One Man Book Club

OMBC – Odd Apocalypse

The fifth book in the Odd Thomas series and it shows, is Odd Apocalypse. This one is hands down my least favorite in the series to date, having drifted father and farther from what made this series so good. I have a few gripes about this book, but I have some praise as well.


That was my jumbled thoughts on Odd Apocalypse. See you next month


OMBC – The Oath

The Oath by Frank Peretti came recommended by a coworker. So, upon his advice I picked up a copy with some rather high expectations. Expectations that were for the most part delivered on. I don’t have much negative to say about The Oath. As it’s a layered, engrossing novel that has a large cast of vivid characters. The Oath is considered to be one Frank Peretti’s best works, which makes me wonder about his other works and for being Christian Fiction, The Oath doesn’t feel overly preachy. Something I like.

Those are my thoughts on The Oath. Next Month I’ll be continuing with Odd Thomas series with Odd Apoccolypse by Dean Koontz.  See you next month and until then keep reading.

OMBC – Thor

Thor is a good book about a good dog. Also a werewolf is in there, but that’s kind of tertiary. I enjoyed this book for is use of the perspective. As having a dog as the lead protagonist is a great idea that payed of wonderfully. I learned about this novel through a review of Bad Moon, the film adaptation. Even without seeing the film, I know I like the book better. Thor was a fun read that didn’t take so long as to lose the momentum and while a horror novel, Thor has a few funny moments. As well as a few touching ones.

That’s all for this month. Next month Ill be reading The Oath by Frank Peretti, as it was suggested to me by a coworker and I’ve been feeling the need to branch out to different authors. Until next month, keep reading.

OMBC – The Hellbound Heart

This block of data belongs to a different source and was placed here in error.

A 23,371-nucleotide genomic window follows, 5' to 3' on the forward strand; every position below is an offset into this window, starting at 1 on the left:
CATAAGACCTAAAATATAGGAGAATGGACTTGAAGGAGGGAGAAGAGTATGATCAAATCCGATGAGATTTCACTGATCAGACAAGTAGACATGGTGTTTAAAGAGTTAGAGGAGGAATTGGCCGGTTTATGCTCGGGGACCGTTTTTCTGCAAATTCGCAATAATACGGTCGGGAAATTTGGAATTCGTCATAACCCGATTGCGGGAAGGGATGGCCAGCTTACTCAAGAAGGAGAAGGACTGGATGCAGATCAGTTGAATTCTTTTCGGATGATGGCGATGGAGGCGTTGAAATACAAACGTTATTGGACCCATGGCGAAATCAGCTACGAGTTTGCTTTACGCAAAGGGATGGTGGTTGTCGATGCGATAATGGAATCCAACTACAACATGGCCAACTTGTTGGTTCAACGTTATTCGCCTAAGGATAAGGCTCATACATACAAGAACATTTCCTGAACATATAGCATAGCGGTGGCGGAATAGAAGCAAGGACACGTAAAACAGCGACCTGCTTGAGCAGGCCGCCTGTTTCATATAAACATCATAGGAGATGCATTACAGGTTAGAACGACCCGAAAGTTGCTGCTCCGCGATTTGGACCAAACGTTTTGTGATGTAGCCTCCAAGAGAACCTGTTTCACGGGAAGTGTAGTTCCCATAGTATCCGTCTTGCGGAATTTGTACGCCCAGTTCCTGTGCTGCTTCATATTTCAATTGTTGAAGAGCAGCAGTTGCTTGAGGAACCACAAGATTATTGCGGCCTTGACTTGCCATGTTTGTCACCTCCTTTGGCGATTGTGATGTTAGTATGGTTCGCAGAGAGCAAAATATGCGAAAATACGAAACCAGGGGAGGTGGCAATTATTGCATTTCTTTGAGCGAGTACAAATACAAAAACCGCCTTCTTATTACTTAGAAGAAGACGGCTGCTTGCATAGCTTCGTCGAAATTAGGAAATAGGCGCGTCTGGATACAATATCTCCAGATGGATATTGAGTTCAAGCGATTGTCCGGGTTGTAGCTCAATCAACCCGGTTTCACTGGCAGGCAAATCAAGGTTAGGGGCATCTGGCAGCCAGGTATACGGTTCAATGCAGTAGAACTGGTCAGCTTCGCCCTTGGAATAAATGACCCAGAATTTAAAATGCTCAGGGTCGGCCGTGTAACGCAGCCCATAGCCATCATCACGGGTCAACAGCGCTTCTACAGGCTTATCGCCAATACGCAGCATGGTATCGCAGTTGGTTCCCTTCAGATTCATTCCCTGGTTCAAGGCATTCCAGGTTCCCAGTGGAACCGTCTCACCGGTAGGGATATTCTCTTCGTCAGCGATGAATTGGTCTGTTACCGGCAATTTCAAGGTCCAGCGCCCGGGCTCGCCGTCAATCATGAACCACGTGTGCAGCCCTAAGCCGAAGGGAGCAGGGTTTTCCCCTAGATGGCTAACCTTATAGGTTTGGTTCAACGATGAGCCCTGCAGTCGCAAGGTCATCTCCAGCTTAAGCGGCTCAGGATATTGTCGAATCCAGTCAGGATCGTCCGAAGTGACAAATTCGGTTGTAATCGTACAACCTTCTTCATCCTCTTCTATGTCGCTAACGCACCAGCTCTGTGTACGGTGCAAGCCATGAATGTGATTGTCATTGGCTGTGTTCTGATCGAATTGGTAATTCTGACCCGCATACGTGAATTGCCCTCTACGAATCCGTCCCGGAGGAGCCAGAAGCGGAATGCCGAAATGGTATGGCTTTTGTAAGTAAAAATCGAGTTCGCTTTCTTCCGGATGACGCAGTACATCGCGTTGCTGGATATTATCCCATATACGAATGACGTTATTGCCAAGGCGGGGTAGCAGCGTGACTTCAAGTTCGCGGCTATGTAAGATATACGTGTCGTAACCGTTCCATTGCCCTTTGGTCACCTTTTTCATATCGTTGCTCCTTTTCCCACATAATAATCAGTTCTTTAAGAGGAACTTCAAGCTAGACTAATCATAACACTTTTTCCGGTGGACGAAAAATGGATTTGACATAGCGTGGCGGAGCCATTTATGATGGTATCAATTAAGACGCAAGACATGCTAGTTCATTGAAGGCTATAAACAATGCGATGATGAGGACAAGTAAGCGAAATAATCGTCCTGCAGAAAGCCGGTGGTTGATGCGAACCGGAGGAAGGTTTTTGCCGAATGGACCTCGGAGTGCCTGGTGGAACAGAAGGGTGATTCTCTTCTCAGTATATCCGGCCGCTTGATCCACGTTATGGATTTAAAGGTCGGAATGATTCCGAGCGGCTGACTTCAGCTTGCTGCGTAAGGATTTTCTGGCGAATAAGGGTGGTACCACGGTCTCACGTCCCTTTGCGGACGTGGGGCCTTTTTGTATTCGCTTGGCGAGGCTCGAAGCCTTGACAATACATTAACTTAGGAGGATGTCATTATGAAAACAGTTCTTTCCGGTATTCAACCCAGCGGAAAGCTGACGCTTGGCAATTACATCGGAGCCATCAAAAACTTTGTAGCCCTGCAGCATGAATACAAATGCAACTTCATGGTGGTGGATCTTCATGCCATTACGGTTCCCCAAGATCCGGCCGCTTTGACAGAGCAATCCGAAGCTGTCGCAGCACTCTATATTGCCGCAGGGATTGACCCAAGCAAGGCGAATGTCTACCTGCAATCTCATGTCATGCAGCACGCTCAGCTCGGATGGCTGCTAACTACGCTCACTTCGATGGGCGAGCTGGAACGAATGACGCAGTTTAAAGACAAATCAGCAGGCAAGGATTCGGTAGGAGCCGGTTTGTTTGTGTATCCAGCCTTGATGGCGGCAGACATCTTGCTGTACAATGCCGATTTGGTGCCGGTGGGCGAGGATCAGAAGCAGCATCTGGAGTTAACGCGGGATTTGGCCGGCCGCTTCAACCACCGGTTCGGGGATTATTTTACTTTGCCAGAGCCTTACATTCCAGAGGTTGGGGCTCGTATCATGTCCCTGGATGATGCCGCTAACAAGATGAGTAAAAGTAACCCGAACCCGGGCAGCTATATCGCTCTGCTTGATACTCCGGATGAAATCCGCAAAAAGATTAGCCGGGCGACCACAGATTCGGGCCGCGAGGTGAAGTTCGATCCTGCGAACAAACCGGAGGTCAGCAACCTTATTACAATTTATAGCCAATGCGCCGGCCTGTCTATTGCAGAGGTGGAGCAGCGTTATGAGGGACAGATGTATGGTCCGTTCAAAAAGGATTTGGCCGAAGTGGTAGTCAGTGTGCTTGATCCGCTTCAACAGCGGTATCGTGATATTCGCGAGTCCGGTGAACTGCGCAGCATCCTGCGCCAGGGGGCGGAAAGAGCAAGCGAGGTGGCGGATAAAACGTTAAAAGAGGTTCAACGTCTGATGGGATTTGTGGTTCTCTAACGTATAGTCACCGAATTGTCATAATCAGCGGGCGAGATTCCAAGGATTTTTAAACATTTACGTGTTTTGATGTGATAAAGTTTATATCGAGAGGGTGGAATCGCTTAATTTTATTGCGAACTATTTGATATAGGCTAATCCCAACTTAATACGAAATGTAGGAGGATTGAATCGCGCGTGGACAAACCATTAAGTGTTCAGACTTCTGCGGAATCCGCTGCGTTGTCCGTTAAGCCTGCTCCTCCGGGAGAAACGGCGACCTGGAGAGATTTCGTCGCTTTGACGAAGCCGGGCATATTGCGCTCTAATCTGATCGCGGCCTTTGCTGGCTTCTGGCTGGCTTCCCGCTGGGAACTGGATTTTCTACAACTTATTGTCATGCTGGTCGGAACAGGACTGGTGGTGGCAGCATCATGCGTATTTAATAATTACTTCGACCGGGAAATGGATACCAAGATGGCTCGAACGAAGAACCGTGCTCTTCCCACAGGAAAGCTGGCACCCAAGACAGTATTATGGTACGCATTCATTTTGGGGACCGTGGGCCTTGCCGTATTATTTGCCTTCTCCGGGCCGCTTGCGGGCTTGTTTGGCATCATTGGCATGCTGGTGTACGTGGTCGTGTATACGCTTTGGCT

The main if not only reason I read this book is because I’m a fan of the Hellraiser series and wanted to see where it started. Also while being very aware of Clive Barker I can’t think of any one of his novels that I have read. Overall the short length and some of the characters left me feeling underwhelmed. After reading the book I can see why the changes that were made were done so, for the most part.

Next month I’ll be reading Thor by Wayne Smith, see you then and keep reading.

OMBC: Heart Shaped Box

510wu8jwz-l-_sx330_bo1204203200_I wasn’t sure what to expect going into Heart Shaped Box by Joe Hill. I’ve heard of his work for a while, Horns and Locks and Key mostly. But trying out a new other is a bit rocky. Joe Hill knocked this novel out of the park, perhaps delivering one the best debut novels I’ve ever read. The characters are nuanced and like-able. The setting is dark and moody, while remaining ground in reality and the villain is suitably evil.

That was my opinion of Heart Shaped Box. Next month Ill be reading the The Hellbound Heart, until then keeping reading.

OMBC – The Girl Who Loved Tom Gordon

519zgrfssrl-_sx305_bo1204203200_Second Wednesday mean it’s time for yet another book review. This month is The Girl Who Love Tom Gordon, the story of a girl lost in the woods with nothing but her wits, her will and her love of Tom Gordon to keep her going. Having spend my share of time in the woods, the story of people going out for a day hike and dying do to becoming lost isn’t terrifying. It’s the reality. As day hikes are the mostly deadly as people are least prepared.  Stephen King does a wonderful job weaving a story that is equal parts uplifting and cautionary tale.

That my thoughts on The Girl Who Loved Tom Gordon. See you next month for another book review.

OMBC – Chapelwood

21016218366_d63e4e9a73_bChapelwood by Cherie Priest is the sequel, or follow-up to her novel Maplecroft and I have to say I liked it. But as always with me there’s a sizable difference between liked and loved. Where as I loved Maplecroft, Chapelwood was lackluster when placed in comparison. I think that Chapelwood suffers in the same way that almost all sequels, follow-ups and companion pieces do, they try so hard to capture the same feel while being distinct and cover new ground. Here, Cherie Priest does a great job capturing the same feel as Maplecroft, though she doesn’t capture the same magic. Maplecroft came across as personal, like looking into others lives. Here that feeling is lost. Though not all is lost as Chapelwood still has a number of great points.


That’s my thoughts on Chapelwood. Next month I’ll be reviewing The Girl Who Loved Tom Gordon by Stephen King. See you next month and as always keep reading.